Any wonder why many concerned individuals felt they were not empty-handed? Friends advised him to consult an afa priest to find out why misfortunes were trailing his heels. He managed to resist the pressure to visit a traditional doctor for ‘enquiry’ on what was responsible for his endless misfortunes. Now that he is in Christ darkness and light has no communion. So he ran to Pastor Ifedigbo for counseling.
“I think the hand of Satan is my life and I want it off my life, Pastor,” Ogechukwu lamented at the end of his story to the Pastor who granted him an uninterrupted audience.
“I think something is rather wrong with your life,” said the Pastor who had waited patiently to tell him this. His worried look seemed to add to the pains of Ogechukwu’s tortuous mind and the statement stunned him to the point of speechlessness.
“Yes,” began the pastor relaxing on his settee like a consultant who had diagnosed the cause of an ailment. “There is an unconfessed sin in your life,” he said calmly, “and except you confess and make the appropriate restitution, one misfortune after the other will perpetually dog your footsteps. Though hands join together, says the Lord, No sinner will go unpunished.” Pastor Ifedigbo quoted from the Holy Scriptures.
Initially Ogechukwu was confused. Then his mind went to work. What could it be? Chioma almost immediately flashed across his mind. Yes, that was it, he thought quickly. He has openly confessed every other sin during the period of discipleship training to God and to the members of the Sect except this sin bordering on Chioma.
But how could he confess such a terrible sin without getting into some serious trouble?
As if the Pastor was reading his mind he went on to persuade him to confess and that God was there to forestall any evil plan of the enemy. That did the magic; Ogechukwu poured out the sordid story of Chioma.
Chioma was his sweet heart during his sojourn at the Federal Polytechnic, Afikpo where he took up a National Diploma in Marketing. Chioma was a student of Secretarial studies. A few weeks to their graduation (and at a period when he could not boast of three square meals per a day), Chioma became pregnant.
When several attempt to abort the pregnancy through the use of self prescribed drugs failed, he borrowed some money from friends and took Chioma to Nkpologwu Village where a patent medicine dealer lived and carried out illegal abortions on young school girls and village women.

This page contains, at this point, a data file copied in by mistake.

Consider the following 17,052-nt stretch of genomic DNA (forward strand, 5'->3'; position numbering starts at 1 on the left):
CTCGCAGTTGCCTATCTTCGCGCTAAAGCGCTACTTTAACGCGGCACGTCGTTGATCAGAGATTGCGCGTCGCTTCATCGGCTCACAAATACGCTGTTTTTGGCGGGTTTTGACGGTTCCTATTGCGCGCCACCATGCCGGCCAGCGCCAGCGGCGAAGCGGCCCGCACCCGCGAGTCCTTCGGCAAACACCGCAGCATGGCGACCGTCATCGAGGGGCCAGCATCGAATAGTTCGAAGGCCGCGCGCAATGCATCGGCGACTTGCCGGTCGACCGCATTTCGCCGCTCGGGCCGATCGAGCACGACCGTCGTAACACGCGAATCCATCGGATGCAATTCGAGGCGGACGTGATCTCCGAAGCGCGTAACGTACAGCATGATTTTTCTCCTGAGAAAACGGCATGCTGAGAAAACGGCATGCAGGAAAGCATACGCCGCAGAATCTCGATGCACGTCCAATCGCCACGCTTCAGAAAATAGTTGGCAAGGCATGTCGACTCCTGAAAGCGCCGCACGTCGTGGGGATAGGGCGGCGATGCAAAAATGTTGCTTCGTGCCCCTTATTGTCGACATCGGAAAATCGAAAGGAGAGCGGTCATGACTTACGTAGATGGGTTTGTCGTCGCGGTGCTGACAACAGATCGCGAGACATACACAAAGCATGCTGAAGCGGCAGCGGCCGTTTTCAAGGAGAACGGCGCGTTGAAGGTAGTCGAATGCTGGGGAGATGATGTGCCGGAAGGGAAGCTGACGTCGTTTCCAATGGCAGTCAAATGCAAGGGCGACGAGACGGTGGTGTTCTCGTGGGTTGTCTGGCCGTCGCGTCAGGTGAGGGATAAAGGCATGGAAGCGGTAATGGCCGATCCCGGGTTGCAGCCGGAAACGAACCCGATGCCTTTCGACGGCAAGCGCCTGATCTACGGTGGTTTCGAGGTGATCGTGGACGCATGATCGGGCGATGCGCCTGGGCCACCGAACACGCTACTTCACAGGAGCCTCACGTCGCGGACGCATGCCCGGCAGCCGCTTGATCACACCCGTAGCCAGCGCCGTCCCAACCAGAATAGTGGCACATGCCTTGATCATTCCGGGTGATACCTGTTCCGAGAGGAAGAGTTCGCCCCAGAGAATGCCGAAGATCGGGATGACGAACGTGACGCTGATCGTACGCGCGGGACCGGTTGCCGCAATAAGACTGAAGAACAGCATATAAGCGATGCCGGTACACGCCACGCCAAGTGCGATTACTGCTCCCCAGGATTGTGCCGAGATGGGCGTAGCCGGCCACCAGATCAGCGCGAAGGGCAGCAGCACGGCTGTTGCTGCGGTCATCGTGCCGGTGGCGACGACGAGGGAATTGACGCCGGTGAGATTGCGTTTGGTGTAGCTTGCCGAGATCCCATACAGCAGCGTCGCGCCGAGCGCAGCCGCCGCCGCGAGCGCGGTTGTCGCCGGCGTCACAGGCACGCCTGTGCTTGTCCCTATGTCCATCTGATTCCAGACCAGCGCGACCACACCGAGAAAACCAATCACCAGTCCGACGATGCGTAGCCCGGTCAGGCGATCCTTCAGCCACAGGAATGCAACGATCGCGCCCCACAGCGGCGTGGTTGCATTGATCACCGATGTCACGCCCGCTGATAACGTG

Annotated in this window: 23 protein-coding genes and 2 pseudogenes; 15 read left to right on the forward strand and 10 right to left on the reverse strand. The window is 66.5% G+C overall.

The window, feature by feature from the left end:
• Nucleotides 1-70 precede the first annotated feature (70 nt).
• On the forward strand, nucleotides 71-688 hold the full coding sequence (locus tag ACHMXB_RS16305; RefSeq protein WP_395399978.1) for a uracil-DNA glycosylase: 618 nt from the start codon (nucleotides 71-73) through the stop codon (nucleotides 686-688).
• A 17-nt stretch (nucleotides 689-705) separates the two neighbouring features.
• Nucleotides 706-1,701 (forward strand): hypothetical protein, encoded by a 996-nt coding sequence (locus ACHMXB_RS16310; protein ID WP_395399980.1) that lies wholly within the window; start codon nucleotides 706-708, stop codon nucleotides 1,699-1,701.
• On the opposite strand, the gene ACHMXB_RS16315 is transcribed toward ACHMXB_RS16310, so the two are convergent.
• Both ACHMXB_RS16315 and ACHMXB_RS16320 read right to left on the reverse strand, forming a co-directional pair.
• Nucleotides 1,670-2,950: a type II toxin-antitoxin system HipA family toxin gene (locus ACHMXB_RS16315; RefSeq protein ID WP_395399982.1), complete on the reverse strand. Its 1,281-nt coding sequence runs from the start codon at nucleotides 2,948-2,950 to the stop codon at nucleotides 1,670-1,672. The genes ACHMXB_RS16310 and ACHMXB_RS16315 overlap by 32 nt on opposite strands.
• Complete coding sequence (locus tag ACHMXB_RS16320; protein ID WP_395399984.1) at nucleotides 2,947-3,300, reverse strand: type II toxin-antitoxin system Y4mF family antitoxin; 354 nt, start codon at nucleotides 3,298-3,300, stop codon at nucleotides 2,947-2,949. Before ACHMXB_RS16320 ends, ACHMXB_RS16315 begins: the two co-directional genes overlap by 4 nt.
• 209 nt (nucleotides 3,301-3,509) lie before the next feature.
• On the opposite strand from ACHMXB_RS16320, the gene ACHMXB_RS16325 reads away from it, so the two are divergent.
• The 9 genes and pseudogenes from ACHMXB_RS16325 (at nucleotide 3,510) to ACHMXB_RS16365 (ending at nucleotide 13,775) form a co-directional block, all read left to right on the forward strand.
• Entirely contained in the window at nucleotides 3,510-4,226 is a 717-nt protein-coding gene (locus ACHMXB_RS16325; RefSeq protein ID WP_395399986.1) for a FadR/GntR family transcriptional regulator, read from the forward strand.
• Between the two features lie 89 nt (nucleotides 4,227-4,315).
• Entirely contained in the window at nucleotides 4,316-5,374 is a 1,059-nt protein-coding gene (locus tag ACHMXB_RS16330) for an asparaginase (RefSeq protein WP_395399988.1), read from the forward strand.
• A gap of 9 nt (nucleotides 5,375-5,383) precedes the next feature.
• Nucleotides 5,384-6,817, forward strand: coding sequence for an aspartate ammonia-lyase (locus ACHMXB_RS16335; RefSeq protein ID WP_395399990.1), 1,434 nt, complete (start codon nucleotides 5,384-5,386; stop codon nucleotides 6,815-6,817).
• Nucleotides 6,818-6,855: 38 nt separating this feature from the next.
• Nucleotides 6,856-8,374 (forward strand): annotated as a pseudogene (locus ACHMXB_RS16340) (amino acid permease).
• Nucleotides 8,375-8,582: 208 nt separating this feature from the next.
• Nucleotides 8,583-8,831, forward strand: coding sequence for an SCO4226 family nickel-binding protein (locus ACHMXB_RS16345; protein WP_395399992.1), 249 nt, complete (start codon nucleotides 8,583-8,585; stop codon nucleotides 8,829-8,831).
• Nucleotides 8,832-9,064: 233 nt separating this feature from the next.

The quack, popularly known by the girls in trouble as “Doctor”, had performed several abortions successfully to his credit, but had a different story with Chioma’s case. He had barely completed the operation when Chioma collapsed like a kwashiorkor victim.
Three hours later she had not regained consciousness. She died around at the man’s ‘theater’ which was a small compartment behind his medicine store.
There was no question of reporting the matter to the police. Both the unlicensed doctor and Ogechukwu would be bundled into police cells and later be charged for homicide. The crime carried a capital punishment: death by hanging. So they conspired and buried the deceased in a shallow grave at the outskirt of the town at about that same night.
That was six years ago and during those years Ogechukwu had benefited from the Federal Graduates Loans Scheme, which he used in setting up his automobile spare parts store. He later married his beautiful wife Nnenna when the business stabilized.
“Now that you have confessed,” began the pastor “your problem is half-solved and the burden you carry is much less. Sin, as you know is a burden and it burdens only those who carry it on your hearts and shoulders. But in order to bring an end to your travails and in order for your name to be completely erased from the book of God’s unquenchable fire that burns with brimstone and transferred to the lamb’s book of life, you must make restitution."